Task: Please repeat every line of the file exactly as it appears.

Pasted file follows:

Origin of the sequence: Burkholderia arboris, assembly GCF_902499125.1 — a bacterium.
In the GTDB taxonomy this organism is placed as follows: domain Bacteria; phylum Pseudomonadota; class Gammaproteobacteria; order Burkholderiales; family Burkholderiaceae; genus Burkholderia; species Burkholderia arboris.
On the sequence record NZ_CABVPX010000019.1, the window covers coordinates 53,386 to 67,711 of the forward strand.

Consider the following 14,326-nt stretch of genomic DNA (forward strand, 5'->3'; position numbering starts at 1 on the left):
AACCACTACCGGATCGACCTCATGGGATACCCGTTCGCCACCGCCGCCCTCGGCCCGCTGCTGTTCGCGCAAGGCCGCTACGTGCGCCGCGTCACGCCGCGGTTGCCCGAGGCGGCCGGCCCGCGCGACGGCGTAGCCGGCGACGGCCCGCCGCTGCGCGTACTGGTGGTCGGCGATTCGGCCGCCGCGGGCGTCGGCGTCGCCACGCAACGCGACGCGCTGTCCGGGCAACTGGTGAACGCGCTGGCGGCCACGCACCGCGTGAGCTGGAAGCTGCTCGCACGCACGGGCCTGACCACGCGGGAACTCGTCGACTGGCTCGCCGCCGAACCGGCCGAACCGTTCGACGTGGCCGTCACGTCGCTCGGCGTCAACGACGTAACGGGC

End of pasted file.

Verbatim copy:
Origin of the sequence: Burkholderia arboris, assembly GCF_902499125.1 — a bacterium.
In the GTDB taxonomy this organism is placed as follows: domain Bacteria; phylum Pseudomonadota; class Gammaproteobacteria; order Burkholderiales; family Burkholderiaceae; genus Burkholderia; species Burkholderia arboris.
On the sequence record NZ_CABVPX010000019.1, the window covers coordinates 53,386 to 67,711 of the forward strand.

Consider the following 14,326-nt stretch of genomic DNA (forward strand, 5'->3'; position numbering starts at 1 on the left):
AACCACTACCGGATCGACCTCATGGGATACCCGTTCGCCACCGCCGCCCTCGGCCCGCTGCTGTTCGCGCAAGGCCGCTACGTGCGCCGCGTCACGCCGCGGTTGCCCGAGGCGGCCGGCCCGCGCGACGGCGTAGCCGGCGACGGCCCGCCGCTGCGCGTACTGGTGGTCGGCGATTCGGCCGCCGCGGGCGTCGGCGTCGCCACGCAACGCGACGCGCTGTCCGGGCAACTGGTGAACGCGCTGGCGGCCACGCACCGCGTGAGCTGGAAGCTGCTCGCACGCACGGGCCTGACCACGCGGGAACTCGTCGACTGGCTCGCCGCCGAACCGGCCGAACCGTTCGACGTGGCCGTCACGTCGCTCGGCGTCAACGACGTAACGGGC